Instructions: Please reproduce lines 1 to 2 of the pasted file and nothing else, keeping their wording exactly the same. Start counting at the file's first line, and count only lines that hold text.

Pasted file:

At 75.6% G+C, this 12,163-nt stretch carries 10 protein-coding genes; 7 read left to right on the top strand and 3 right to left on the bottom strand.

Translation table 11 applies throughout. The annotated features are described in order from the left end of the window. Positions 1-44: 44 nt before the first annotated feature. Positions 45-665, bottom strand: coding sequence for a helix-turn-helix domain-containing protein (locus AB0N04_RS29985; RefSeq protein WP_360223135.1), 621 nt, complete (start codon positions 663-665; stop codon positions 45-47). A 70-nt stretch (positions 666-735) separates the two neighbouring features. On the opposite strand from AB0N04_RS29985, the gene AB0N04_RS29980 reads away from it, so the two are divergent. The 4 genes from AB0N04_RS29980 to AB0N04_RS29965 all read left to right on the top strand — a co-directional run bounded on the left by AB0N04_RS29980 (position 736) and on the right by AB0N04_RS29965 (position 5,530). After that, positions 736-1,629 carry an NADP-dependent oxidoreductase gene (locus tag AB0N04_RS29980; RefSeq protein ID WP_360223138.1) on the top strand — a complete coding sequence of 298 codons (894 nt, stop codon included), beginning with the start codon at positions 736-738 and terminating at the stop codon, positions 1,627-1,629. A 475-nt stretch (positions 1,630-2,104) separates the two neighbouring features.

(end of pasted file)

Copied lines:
At 75.6% G+C, this 12,163-nt stretch carries 10 protein-coding genes; 7 read left to right on the top strand and 3 right to left on the bottom strand.

Translation table 11 applies throughout. The annotated features are described in order from the left end of the window. Positions 1-44: 44 nt before the first annotated feature. Positions 45-665, bottom strand: coding sequence for a helix-turn-helix domain-containing protein (locus AB0N04_RS29985; RefSeq protein WP_360223135.1), 621 nt, complete (start codon positions 663-665; stop codon positions 45-47). A 70-nt stretch (positions 666-735) separates the two neighbouring features. On the opposite strand from AB0N04_RS29985, the gene AB0N04_RS29980 reads away from it, so the two are divergent. The 4 genes from AB0N04_RS29980 to AB0N04_RS29965 all read left to right on the top strand — a co-directional run bounded on the left by AB0N04_RS29980 (position 736) and on the right by AB0N04_RS29965 (position 5,530). After that, positions 736-1,629 carry an NADP-dependent oxidoreductase gene (locus tag AB0N04_RS29980; RefSeq protein ID WP_360223138.1) on the top strand — a complete coding sequence of 298 codons (894 nt, stop codon included), beginning with the start codon at positions 736-738 and terminating at the stop codon, positions 1,627-1,629. A 475-nt stretch (positions 1,630-2,104) separates the two neighbouring features.